componentwise boosting dates back at least to Bühlman and Yu (2003), where in each boosting iteration a set of base-learners (e.g. simple linear models) depending on a subset of the covariates are used. This implies some variable selection.
Let us consider the case, in which we use base-learners with only one covariate. If we have $P$ covariates, we then have $P$ base learners in each boosting iteration. At the end of each boosting iteration, we select the best base-learner among this $P$ base-learners for the update. Since only one covariate is in cluded in each base-learner, we update only the parameters for one covariate.
In the literature one can find componentwise boosting based on functional gradiend descent on the one hand and componentwise boosting based on one-step Fisher scoring (e.g. Tutz and Binder 2006; Tutz and Binder 2007 ...) on the other hand. My question refers to the latter, in which a penalized maximum likelihood estimation (ridge penalty) is used to update the parameters by one-step Fisher scoring.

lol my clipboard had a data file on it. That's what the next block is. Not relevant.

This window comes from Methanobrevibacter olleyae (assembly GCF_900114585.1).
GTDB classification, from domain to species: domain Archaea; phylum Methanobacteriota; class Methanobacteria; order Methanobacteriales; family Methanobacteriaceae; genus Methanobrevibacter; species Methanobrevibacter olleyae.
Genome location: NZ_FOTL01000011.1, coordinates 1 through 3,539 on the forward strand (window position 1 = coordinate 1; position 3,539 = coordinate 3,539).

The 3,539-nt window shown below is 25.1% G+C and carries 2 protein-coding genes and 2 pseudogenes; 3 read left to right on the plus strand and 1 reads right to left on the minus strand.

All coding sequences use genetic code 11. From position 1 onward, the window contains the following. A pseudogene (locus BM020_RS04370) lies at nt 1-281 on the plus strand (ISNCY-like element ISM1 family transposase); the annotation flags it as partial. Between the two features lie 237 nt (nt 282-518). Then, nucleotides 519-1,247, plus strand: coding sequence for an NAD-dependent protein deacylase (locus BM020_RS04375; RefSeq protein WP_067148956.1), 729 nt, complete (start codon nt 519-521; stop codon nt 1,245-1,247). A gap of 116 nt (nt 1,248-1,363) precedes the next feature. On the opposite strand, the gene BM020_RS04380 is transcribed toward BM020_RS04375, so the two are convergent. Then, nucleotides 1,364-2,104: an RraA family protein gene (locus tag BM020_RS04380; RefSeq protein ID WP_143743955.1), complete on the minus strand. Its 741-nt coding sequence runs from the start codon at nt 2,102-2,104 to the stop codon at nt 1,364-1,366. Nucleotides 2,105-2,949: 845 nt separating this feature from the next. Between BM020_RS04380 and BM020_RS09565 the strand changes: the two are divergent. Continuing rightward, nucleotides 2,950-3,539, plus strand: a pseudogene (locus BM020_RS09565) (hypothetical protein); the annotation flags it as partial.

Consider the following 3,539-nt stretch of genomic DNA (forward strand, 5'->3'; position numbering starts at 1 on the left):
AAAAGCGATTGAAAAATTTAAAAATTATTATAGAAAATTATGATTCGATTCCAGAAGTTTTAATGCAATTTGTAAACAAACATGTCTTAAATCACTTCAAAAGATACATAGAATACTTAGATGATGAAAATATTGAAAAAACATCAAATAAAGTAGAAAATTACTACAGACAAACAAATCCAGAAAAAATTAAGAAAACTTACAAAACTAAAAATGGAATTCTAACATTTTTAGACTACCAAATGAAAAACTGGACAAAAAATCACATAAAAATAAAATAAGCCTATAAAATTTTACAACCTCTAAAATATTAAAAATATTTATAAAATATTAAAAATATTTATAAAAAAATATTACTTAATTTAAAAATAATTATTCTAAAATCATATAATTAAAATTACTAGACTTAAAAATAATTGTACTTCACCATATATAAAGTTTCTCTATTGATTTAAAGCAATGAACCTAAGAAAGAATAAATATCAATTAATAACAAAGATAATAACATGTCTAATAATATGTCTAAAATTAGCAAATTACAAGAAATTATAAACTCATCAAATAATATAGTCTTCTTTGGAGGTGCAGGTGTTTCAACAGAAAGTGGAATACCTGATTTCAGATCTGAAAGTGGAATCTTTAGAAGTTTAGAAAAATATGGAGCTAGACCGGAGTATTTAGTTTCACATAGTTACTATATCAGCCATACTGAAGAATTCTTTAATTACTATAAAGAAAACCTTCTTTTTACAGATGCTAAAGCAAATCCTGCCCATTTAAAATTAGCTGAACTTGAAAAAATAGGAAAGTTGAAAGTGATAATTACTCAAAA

Here comes my question: If we have only metric covariates and use componentwise boosting with only one single predictor in each step, do we then need penalized maximum likelihood estimation?
My guess is no, because in my view penalization is only needed if we use componentwise boosting, where we want to update a set of predictors in each step (and not only one single predictor). Another reason where I see the need for penalization is the case, where we have a single multicategorial covariate (with $K$ categories) that has to be updated. Each multicategorial covariate has $K-1$ associated parameters and thus updating this multicategorial covariate means updating all $K-1$ associated parameters. Here, one can do penalization to update only a subset of the $K-1$ associated parameters, namely the 'important' ones, while the 'unimportant' ones are shrinked towards zero due to penalization.
Since we want to update one single metric predictor in each boosting step, we don't need penalization, right?